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Film  |  Theatre  |  Art  |  Opera  |  Music  |  Television  |  Festivals

Welcome to ABR Arts, home to some of Australia's best arts journalism. We review film, theatre, opera, music, television, art exhibitions – and more. Reviews remain open for one week before being paywalled.

Sign up to ABR Arts and receive longform arts criticism to your inbox every fortnight on Tuesdays. And if you are interested in writing for ABR Arts, tell us about your passions and your expertise.


Recent reviews

The Rooster 

Bonsai Films
20 February 2024
While it is set in the remote bushland of Victoria’s Macedon Ranges, The Rooster is hardly a quiet or peaceful film. The cacophonic soundtrack opens with a chorus of crickets accompanying the title credits and a haunting first image. We soon hear recurring, ironic snippets of Verdi, Bach, Vivaldi, and Puccini on a car radio, jazz interludes from Miles Davis and Pharaoh Sanders blasting from a secluded shack, and the cathartic yells of the film’s two principals as they crow cock-like into the tree-lined void. ... (read more)


Australian Broadcasting Corporation
15 February 2024
Each episode of Nemesis, the ABC’s morbidly fascinating three-part retrospective series on the Abbott-Turnbull-Morrison governments of 2013-22, begins with a word association game. The ensemble of parliamentarians and former ministers is asked to describe the three featured prime ministers in a single word. Tony Abbott is called, among other things, ‘strong’, ‘negative’, ‘clever’, ‘dishonest’, ‘aggressive’, and ‘disciplined’, and, in the words of former deputy prime minister Barnaby Joyce, ‘pugilistic and [someone who is] also willing to] give you a hug’. ... (read more)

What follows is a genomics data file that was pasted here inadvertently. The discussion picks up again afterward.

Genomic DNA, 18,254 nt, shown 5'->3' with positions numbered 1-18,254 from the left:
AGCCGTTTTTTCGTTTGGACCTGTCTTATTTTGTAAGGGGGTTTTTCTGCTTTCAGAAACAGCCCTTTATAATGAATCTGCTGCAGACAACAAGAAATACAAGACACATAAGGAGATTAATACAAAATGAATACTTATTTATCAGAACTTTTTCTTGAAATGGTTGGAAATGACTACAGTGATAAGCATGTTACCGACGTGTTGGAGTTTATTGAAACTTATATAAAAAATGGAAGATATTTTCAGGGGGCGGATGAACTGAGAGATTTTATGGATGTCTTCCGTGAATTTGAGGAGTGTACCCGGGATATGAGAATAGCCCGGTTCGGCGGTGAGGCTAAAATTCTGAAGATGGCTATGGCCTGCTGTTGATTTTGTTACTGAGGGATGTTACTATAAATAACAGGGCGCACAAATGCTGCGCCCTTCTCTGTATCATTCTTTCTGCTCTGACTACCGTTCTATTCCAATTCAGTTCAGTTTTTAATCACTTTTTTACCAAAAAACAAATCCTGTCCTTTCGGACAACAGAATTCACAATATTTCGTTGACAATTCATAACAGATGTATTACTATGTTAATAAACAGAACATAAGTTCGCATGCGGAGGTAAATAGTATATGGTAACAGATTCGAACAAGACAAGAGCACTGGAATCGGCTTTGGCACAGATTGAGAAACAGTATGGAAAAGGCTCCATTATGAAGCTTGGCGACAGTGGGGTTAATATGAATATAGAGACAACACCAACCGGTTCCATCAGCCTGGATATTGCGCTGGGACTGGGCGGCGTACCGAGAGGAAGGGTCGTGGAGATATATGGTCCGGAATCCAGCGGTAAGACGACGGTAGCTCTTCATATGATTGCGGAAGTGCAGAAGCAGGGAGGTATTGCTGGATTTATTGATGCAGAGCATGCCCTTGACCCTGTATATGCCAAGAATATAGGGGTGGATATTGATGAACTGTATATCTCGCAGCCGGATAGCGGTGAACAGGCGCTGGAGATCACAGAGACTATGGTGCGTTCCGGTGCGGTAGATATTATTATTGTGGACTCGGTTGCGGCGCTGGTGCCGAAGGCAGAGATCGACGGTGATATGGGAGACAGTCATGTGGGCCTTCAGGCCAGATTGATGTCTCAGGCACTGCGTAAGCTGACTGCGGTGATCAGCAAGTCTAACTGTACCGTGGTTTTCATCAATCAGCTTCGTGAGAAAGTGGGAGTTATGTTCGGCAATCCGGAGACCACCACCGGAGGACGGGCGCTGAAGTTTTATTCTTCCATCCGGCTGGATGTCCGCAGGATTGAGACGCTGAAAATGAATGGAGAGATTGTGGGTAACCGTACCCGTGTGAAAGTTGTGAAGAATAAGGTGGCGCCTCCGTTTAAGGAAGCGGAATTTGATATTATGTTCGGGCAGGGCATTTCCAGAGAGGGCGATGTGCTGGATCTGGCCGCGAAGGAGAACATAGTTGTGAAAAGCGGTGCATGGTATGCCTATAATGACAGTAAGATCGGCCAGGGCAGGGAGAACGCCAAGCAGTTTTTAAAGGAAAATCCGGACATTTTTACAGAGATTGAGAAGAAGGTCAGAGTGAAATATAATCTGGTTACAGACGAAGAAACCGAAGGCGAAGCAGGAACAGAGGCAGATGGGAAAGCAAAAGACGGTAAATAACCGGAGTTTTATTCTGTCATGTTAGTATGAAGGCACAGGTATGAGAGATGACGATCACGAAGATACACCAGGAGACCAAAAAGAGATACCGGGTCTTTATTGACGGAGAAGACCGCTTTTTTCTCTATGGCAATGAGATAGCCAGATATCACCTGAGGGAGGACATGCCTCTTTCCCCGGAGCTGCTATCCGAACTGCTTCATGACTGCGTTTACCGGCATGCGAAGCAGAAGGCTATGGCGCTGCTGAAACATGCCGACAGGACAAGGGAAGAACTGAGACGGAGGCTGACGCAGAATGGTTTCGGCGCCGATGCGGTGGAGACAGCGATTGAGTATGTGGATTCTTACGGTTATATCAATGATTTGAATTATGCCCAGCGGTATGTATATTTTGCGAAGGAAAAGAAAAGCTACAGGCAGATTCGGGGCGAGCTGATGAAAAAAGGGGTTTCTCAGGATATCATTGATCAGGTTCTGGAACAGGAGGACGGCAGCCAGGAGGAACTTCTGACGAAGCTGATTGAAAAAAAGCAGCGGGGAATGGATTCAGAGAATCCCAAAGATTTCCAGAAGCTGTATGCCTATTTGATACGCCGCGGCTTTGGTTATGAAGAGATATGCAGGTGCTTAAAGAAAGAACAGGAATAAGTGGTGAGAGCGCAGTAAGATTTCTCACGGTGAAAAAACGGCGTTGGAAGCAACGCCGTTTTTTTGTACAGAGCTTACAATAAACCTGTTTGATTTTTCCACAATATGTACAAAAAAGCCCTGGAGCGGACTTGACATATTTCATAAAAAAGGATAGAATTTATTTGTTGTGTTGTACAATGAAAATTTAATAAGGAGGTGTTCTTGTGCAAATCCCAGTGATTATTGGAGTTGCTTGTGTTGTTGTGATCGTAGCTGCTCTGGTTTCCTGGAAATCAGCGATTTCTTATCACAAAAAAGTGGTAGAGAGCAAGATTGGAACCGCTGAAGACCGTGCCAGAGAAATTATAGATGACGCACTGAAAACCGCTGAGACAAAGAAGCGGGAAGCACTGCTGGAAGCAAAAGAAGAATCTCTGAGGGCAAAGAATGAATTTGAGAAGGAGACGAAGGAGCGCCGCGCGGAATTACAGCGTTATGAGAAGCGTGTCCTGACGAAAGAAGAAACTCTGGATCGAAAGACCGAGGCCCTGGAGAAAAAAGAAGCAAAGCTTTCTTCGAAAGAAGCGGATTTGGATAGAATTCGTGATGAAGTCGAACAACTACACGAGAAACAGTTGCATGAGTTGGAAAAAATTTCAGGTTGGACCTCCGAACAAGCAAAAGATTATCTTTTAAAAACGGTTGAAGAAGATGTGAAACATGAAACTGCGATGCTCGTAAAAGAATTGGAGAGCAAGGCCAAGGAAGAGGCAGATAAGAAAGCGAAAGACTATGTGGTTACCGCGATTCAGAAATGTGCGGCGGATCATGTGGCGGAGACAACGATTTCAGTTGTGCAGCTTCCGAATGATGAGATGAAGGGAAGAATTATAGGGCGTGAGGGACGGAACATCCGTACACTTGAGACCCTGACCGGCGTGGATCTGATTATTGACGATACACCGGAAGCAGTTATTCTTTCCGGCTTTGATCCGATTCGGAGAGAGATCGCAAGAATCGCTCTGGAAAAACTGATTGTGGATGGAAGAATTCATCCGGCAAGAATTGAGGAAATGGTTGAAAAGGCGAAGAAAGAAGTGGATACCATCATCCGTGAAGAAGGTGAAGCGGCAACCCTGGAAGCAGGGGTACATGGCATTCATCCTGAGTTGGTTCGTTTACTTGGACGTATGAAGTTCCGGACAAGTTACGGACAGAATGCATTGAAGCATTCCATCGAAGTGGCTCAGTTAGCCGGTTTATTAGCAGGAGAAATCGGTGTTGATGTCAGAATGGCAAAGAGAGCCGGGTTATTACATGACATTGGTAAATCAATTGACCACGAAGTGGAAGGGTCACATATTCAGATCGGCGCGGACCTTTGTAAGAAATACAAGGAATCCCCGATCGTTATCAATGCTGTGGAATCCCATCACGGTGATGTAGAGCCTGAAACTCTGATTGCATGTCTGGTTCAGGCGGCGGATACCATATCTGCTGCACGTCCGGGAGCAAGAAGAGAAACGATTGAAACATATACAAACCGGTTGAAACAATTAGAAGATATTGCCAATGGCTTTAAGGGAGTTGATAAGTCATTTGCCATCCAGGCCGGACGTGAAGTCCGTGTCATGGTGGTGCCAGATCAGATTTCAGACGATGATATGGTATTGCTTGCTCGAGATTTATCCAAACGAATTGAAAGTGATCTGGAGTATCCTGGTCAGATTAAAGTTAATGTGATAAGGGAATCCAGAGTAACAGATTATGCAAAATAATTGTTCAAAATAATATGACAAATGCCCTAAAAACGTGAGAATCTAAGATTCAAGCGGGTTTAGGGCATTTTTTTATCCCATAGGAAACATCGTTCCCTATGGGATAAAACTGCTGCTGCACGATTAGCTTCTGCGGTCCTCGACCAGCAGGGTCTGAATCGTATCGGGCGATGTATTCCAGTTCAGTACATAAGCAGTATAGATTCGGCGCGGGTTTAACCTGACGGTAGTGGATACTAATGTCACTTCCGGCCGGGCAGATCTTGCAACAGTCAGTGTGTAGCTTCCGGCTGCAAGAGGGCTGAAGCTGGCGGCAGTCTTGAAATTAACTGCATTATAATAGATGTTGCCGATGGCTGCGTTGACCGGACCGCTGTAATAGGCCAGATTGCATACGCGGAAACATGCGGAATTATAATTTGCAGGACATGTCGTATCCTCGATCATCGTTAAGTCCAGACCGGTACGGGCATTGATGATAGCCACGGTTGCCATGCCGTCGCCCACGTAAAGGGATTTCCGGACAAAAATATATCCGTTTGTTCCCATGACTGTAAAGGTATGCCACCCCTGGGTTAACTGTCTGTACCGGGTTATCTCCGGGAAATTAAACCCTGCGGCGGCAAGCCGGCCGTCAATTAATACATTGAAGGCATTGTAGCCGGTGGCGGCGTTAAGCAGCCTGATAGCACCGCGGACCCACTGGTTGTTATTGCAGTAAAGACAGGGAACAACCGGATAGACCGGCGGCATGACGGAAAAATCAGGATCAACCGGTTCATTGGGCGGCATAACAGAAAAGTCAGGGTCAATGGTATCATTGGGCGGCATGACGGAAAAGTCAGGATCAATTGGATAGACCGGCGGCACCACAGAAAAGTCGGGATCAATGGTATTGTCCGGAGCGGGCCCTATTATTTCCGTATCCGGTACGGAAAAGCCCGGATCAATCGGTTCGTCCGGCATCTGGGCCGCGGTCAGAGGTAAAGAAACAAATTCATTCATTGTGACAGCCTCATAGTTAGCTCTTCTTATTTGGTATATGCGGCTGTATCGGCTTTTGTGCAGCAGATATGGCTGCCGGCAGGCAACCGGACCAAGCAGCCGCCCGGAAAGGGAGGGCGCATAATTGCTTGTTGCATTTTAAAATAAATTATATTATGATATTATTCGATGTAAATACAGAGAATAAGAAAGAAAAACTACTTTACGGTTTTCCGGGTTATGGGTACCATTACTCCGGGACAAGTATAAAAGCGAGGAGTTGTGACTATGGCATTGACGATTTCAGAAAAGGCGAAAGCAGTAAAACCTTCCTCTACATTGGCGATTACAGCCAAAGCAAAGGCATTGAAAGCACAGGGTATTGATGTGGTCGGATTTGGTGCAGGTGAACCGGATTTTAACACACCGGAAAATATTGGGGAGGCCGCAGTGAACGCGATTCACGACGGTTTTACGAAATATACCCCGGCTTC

Victorian Opera
09 February 2024
What fortuitous programming it was by Victorian Opera to have a new production of Candide (1956) open just as interest in the composer of its delicious score peaks in the wake of Bradley Cooper’s biopic Maestro. Just as fortuitously, the production is a triumph; an auspicious start for incoming artistic director, Stuart Maunder. It makes as strong a case as one might for the value of opera companies taking on such repertoire. ... (read more)